By Javad Heirannia

U.S. withdrawal of JCPOA likely to result in loss of economic benefits to Iran: Jenkins

May 28, 2018 - 12:46

TEHRAN - Peter Jenkins, former UK Ambassador to the IAEA and UN says that “Politically, however, recognising that U.S. intentions post-withdrawal are likely to result in a loss of economic benefits to Iran, the Europeans, Russia and China are likely to look for as many ways as possible of compensating for that economic loss.”

Former associate fellow of the Geneva Centre for Security Policy also adds that “As long as Iran is complying with the JCPOA, the United States, Israel and Saudi Arabia are deprived of any basis for claiming that Iran presents a nuclear threat which must be eliminated by the use of force.”

Following is the full text of the interview:

Q: The U.S. violated the JCPOA. What are the reasons behind this unilateral revocation?

A: Reading between the lines of the statements made by President Trump on 8 May 2018, and Secretary Pompeo on 21 May, one can discern multiple motives for pulling the United States out of the JCPOA. The president wants to destroy one of President Obama’s major achievements. The president is trying to please the Prime Minister of Israel, who in 2015 opposed conclusion of the JCPOA, and who has influence over certain U.S. political campaign funders. The president may be hoping to create an opportunity for himself to demonstrate his skill as a negotiator, believing that “crippling sanctions” will lead to Iran begging for a replacement deal. It is more likely, however, that  above all he wants to provoke Iran into resuming nuclear activities which can provide him with a pretext for attacking Iran militarily, in a belief, encouraged by his National Security Adviser, that this will bring about the fall of the Islamic Republic, “regime change”.  

Q: In regard to Trump's violation of the Iran deal, what are the obligations and responsibilities of the deal's other signatories?

A: The president’s decision neither adds to, nor subtracts from the obligations and responsibilities of the other parties. Whether the JCPOA can survive the U.S. withdrawal is a question that must be addressed politically, not legally.

The JCPOA does not provide for the termination of the deal if any of the parties chooses to withdraw. Nor does it require any of the remaining parties to compensate Iran if one party chooses to withdraw. Politically, however, recognising that U.S. intentions post-withdrawal are likely to result in a loss of economic benefits to Iran, the Europeans, Russia and China are likely to look for as many ways as possible of compensating for that economic loss.

At this point it is hard to judge the extent to which this attempt to compensate Iran will succeed. It may be that Iran will have to reconcile itself to receiving fewer benefits than it anticipated when it signed the JCPOA in July 2015. In that context, though, one must not forget that the JCPOA offers Iran substantial political and security benefits. It is much more than an economic agreement. In particular, as long as Iran is complying with the JCPOA, the United States, Israel and Saudi Arabia are deprived of any basis for claiming that Iran presents a nuclear threat which must be eliminated by the use of force.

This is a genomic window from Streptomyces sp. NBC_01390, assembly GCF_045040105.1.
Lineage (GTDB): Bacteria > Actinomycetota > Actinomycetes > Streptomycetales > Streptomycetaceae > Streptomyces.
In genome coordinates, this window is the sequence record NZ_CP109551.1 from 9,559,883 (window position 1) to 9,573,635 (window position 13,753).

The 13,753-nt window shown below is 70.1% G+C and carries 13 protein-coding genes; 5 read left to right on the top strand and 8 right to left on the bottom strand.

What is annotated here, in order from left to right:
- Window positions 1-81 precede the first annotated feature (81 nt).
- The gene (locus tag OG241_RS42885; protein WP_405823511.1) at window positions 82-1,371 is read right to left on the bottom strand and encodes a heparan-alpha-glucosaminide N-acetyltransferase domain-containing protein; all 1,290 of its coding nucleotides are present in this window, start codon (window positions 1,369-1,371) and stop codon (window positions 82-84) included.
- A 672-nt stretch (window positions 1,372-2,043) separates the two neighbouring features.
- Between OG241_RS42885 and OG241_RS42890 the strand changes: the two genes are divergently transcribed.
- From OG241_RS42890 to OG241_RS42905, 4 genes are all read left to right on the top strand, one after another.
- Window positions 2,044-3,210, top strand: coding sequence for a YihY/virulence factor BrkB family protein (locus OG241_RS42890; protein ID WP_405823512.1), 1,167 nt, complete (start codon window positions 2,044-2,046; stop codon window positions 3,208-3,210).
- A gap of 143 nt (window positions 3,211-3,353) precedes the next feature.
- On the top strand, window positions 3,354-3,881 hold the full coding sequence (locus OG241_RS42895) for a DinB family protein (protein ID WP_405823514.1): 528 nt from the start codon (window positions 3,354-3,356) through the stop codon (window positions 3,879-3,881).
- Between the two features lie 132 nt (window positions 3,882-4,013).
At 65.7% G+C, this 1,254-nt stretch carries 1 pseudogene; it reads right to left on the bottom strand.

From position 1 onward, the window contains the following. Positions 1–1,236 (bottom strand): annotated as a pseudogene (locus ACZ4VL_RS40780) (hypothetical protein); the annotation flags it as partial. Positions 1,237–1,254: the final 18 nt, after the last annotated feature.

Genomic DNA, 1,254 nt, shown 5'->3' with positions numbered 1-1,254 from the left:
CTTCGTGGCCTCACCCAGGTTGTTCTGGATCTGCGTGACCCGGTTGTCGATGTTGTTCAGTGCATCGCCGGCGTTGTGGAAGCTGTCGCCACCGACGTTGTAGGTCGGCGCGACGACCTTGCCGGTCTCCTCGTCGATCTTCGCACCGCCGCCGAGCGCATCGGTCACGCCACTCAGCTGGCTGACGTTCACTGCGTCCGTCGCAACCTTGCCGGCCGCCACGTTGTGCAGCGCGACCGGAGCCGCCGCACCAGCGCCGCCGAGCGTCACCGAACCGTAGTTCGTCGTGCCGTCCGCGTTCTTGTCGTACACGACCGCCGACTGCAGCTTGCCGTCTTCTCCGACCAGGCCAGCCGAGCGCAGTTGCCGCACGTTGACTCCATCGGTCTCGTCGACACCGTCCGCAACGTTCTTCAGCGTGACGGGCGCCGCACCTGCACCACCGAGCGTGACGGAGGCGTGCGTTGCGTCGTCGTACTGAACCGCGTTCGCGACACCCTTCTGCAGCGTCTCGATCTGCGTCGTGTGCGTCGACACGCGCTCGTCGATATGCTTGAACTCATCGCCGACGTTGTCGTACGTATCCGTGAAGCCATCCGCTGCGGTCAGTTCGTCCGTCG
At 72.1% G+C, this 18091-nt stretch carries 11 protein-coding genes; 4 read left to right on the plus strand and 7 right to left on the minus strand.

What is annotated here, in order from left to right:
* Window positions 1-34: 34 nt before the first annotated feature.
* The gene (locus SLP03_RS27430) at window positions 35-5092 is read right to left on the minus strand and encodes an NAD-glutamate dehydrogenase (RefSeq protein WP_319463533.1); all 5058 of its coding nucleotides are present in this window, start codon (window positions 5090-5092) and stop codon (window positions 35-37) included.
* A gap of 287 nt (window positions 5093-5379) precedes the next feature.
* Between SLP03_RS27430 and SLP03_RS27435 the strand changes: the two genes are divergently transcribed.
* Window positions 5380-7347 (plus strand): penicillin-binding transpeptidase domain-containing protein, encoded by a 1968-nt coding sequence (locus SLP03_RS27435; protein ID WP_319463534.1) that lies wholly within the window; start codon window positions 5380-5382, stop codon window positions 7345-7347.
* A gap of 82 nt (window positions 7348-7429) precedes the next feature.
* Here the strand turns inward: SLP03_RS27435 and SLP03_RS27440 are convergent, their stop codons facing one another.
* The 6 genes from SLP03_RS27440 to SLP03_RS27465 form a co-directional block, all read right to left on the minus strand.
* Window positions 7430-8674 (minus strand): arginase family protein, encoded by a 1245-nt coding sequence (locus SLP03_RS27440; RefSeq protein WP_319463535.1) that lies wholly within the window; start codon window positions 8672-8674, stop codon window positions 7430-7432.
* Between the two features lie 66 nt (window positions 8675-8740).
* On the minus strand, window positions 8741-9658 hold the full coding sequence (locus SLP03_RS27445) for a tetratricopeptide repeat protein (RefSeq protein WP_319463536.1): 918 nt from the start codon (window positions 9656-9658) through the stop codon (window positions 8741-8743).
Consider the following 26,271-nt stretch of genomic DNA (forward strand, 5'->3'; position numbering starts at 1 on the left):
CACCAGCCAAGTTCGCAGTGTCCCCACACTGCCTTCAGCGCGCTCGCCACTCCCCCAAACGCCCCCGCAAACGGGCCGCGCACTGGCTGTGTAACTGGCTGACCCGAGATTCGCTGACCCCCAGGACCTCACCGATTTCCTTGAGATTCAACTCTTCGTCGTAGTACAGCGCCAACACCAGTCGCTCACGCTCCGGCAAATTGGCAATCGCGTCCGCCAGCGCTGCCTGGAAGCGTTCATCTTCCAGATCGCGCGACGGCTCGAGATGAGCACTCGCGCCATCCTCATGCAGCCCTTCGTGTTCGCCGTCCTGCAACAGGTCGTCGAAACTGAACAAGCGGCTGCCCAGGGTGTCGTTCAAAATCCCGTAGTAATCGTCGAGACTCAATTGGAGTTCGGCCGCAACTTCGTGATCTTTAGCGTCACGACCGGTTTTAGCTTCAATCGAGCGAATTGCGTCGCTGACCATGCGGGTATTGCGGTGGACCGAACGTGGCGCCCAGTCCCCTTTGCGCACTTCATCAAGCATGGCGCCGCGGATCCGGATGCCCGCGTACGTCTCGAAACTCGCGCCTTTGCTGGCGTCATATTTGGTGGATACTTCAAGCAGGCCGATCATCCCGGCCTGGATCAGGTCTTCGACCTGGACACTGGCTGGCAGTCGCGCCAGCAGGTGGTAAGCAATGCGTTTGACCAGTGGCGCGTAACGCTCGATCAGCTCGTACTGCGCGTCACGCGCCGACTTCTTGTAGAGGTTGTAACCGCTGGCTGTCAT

Q: In a tactful reaction to Trump's Betrayal of Nuclear Deal, Iran said the survival of JCPOA highly depends on firm European guarantees. Since the EU's leverage is not strong enough to bring the U.S. back to reason, shall Iran count on their guarantees?

A: I agree that Europe cannot hope to bring the United States back to reason. Whether it can hope to be able to deliver the guarantees for which its Iranian partner has called depends on what that word means in this context. Europe can pledge its own commitment to the JCPOA for as long as Iran is committed. In fact, it has already done so. It can also pledge to leave no stone unturned in its search for ways of minimising the economic harm to Iran that the United States will be seeking to cause. But it will be beyond Europe’s powers to ensure that Iran will be as well off as it would have been if the United States had remained a party and had complied fully with its JCPOA obligations.

Q: Will EU dare to invest or have economic engagement with Iran in a situation where the U.S. nuclear related sanctions are back again and the foreign companies face U.S. penalties?

A: Some EU firms will dare to do business in and with Iran, others will not. Those that feel themselves to be vulnerable to U.S. legal restrictions on dealing with Iran, because they have U.S. business interests or executives who need to visit the United States, will hold back – unless the EU can find a way of protecting them from U.S. measures or pressuring the U.S. government into issuing waivers.

It is worth remembering that, despite widespread uncertainty in Europe since 2015 concerning U.S. intentions post-Obama, many more European firms have Iranian interests now than was the case prior to the JCPOA.

Q: Returning which kind of the sanctions are red line for Iran that will endanger its national interest?
A: I, a non-Iranian, am not qualified to answer that question.

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